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September 20, 2013 6:30 PM   Subscribe

Everything you need to know about web development. Neatly packaged. "Beginners, start by clicking the html box and the next lessons you should learn will get highlighted." [via reddit]
posted by batmonkey (59 comments total) 119 users marked this as a favorite

 
I would take the site more seriously if it wasn't such an epic fail with NoScript. Degrade gracefully, don't show me template markers, FFS.
posted by wierdo at 6:31 PM on September 20, 2013 [13 favorites]


It's a collection of elementary tutorials.
posted by Nomyte at 6:35 PM on September 20, 2013 [1 favorite]


Yay love it
posted by sweetkid at 6:36 PM on September 20, 2013


xml: An alternative to json

That feels... backwards? I am old.
posted by Going To Maine at 6:41 PM on September 20, 2013 [36 favorites]


Also: I do not understand your colors, website. They suggest meaning, but do not seem to possess it.
posted by Going To Maine at 6:43 PM on September 20, 2013 [4 favorites]


YES
posted by Sticherbeast at 7:01 PM on September 20, 2013


Previously
posted by cjorgensen at 7:03 PM on September 20, 2013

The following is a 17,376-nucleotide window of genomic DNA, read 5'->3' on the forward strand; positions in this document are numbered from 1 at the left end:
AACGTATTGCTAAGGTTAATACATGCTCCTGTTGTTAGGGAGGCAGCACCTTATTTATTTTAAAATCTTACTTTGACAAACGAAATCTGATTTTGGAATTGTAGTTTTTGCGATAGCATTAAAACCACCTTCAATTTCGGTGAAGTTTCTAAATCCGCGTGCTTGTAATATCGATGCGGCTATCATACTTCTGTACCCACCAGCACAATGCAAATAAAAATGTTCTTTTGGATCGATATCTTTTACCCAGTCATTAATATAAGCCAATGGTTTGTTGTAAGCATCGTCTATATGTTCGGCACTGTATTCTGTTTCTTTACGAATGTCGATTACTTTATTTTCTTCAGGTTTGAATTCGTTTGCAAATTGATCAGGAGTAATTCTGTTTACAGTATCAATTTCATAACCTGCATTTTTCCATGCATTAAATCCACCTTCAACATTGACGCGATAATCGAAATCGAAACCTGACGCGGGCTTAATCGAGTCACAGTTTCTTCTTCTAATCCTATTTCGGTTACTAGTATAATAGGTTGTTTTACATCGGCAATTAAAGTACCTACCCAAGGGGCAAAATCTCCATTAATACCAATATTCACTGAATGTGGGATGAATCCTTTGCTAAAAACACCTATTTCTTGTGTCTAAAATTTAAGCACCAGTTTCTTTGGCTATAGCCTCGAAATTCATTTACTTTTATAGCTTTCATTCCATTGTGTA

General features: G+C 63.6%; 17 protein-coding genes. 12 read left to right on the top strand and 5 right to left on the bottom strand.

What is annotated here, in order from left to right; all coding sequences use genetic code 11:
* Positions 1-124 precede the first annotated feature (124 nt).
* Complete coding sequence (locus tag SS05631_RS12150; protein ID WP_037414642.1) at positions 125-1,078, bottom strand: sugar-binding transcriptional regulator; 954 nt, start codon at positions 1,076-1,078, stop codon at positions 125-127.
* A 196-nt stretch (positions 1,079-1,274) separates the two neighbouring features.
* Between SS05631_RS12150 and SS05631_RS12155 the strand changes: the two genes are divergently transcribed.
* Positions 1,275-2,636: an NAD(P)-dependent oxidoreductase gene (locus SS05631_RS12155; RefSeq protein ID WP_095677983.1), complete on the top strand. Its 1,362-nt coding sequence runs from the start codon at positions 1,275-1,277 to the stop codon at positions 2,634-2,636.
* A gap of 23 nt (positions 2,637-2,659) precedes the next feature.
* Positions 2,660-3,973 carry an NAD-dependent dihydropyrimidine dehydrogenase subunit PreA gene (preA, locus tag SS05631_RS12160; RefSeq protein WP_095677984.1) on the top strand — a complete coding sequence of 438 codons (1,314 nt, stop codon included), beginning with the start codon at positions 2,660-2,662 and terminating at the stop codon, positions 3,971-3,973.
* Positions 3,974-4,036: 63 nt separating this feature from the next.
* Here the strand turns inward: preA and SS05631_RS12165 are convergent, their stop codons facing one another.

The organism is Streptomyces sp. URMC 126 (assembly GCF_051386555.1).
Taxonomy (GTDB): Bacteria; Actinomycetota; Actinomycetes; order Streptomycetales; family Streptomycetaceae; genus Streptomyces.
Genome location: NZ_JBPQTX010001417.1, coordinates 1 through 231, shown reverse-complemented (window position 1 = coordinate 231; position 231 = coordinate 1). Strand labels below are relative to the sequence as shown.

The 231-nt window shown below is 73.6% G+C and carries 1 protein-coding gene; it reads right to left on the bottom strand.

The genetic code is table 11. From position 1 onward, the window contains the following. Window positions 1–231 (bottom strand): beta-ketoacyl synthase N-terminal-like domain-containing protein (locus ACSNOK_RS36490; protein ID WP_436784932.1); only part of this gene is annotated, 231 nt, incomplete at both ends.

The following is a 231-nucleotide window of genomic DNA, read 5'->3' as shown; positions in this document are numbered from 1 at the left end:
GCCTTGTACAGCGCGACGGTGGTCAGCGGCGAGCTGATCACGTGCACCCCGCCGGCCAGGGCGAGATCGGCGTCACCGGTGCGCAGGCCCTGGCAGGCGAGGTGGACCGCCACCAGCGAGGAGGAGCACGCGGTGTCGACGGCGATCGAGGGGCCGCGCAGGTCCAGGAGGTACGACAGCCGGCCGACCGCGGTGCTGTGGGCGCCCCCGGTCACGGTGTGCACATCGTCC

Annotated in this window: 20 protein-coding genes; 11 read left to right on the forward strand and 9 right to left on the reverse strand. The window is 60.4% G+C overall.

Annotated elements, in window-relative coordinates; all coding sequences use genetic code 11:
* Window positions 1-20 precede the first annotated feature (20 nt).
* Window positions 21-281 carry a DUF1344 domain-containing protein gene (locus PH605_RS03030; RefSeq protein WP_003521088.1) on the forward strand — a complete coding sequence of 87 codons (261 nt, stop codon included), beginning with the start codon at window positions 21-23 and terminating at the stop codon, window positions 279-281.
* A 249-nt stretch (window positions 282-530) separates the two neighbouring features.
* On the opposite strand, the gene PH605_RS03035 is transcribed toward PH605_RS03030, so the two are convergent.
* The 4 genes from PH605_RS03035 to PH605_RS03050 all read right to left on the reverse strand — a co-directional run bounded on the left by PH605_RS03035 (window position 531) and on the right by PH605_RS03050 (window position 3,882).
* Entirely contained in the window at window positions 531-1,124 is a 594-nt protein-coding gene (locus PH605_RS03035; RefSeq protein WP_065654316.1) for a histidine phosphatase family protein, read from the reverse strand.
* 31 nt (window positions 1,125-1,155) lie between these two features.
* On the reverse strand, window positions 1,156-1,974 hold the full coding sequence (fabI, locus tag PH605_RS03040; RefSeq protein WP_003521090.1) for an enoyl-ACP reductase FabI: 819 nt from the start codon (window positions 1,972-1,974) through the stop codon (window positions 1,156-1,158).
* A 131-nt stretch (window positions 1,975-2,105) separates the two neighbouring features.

> That feels... backwards? I am old.

I thought it was backwards. I am young?

This is cool, but it feels like the most useful aspect is an intro to basic tools (I'd never heard of firebase or heroku, for example). Otherwise a quick google will get you to W3schools for the markup stuff and stackoverflow for the code.

> Also: I do not understand your colors, website. They suggest meaning, but do not seem to possess it.

Click on one of the divs: it'll highlight related knowledge so you can next-step yourself without having to ask the internet, which is kind of neat. I'm apparently supposed to learn that heroku thing.

Also, php will lead you to laravel, which then inculcates you into the ranks of web artisans.
posted by postcommunism at 7:12 PM on September 20, 2013


Actually, now that I look at this the interactive associations are great, the actual links to content are super lazy. Half the time they just point to the basic docs.
posted by postcommunism at 7:17 PM on September 20, 2013 [3 favorites]


Is there a way to highlight the ones that, in five years, will be more useful on my resume than TurboPascal?
posted by thelonius at 7:21 PM on September 20, 2013 [3 favorites]


"So it says here that you've moved a bunch of turtles in Logo."
posted by Sticherbeast at 7:24 PM on September 20, 2013 [12 favorites]


No Fortran? Get with the times!
posted by Renoroc at 7:24 PM on September 20, 2013


An alternative approach, with an open curriculum and design: The Odin Project

Also (ahem) I've been working a series of webdev reading lists for my students, which might prove worthwhile to someone.
posted by Bora Horza Gobuchul at 7:25 PM on September 20, 2013 [15 favorites]